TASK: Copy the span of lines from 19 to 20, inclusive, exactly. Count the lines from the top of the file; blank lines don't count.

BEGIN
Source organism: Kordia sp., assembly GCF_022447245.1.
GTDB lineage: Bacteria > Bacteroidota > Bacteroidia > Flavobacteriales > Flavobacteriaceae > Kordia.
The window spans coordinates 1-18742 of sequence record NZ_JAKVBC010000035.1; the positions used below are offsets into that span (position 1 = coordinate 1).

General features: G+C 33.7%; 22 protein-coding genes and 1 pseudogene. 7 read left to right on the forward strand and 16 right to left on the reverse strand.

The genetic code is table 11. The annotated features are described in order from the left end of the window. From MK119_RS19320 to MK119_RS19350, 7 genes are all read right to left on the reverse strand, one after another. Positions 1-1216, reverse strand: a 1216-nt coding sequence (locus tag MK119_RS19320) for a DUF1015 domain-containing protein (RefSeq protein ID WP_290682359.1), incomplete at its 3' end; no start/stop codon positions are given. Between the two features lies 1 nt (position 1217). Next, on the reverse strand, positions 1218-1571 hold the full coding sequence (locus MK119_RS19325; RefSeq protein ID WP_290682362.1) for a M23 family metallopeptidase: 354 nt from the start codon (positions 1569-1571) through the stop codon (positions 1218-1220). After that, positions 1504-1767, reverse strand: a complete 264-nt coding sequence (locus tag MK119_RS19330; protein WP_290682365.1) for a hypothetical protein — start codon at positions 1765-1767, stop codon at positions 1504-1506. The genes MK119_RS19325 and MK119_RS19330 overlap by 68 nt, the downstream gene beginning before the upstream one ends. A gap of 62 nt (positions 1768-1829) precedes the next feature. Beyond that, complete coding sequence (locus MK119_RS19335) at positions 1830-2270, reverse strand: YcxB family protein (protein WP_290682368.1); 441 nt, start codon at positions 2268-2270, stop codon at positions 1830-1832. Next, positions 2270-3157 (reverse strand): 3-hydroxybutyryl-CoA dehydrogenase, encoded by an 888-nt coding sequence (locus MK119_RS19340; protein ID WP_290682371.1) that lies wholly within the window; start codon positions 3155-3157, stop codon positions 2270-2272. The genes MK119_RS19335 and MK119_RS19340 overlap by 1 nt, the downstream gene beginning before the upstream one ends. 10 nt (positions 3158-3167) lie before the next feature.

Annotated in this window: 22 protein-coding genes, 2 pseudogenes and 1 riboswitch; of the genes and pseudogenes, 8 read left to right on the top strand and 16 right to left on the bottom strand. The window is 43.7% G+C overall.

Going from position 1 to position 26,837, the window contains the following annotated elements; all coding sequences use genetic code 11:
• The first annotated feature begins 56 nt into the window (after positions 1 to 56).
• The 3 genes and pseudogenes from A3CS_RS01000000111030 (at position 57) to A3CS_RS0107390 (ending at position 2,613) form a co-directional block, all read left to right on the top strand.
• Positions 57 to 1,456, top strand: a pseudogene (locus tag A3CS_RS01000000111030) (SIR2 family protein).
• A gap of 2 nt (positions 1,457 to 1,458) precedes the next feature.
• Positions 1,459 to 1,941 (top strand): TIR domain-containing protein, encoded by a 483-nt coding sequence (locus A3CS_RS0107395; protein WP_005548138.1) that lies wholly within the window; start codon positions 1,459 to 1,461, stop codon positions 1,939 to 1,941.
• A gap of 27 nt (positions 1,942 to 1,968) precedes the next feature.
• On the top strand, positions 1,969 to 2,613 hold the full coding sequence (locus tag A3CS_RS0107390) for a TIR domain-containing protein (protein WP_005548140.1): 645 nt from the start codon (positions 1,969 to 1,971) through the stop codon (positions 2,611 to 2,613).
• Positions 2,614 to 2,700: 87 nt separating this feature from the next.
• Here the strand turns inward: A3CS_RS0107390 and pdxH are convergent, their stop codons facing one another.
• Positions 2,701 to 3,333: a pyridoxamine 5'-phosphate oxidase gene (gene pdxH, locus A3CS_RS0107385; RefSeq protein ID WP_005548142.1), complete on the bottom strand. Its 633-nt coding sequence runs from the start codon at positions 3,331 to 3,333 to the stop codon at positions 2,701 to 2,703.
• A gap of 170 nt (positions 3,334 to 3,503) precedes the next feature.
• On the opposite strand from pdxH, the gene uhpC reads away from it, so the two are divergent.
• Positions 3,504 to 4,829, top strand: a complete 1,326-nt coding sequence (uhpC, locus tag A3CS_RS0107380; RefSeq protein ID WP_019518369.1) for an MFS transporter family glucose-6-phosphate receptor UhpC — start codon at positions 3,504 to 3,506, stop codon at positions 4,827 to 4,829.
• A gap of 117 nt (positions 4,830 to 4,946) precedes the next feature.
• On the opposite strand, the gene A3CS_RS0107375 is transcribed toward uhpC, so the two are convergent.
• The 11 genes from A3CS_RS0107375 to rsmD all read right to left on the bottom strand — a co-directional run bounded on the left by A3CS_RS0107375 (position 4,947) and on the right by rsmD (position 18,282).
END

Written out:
• On the opposite strand from pdxH, the gene uhpC reads away from it, so the two are divergent.
• Positions 3,504 to 4,829, top strand: a complete 1,326-nt coding sequence (uhpC, locus tag A3CS_RS0107380; RefSeq protein ID WP_019518369.1) for an MFS transporter family glucose-6-phosphate receptor UhpC — start codon at positions 3,504 to 3,506, stop codon at positions 4,827 to 4,829.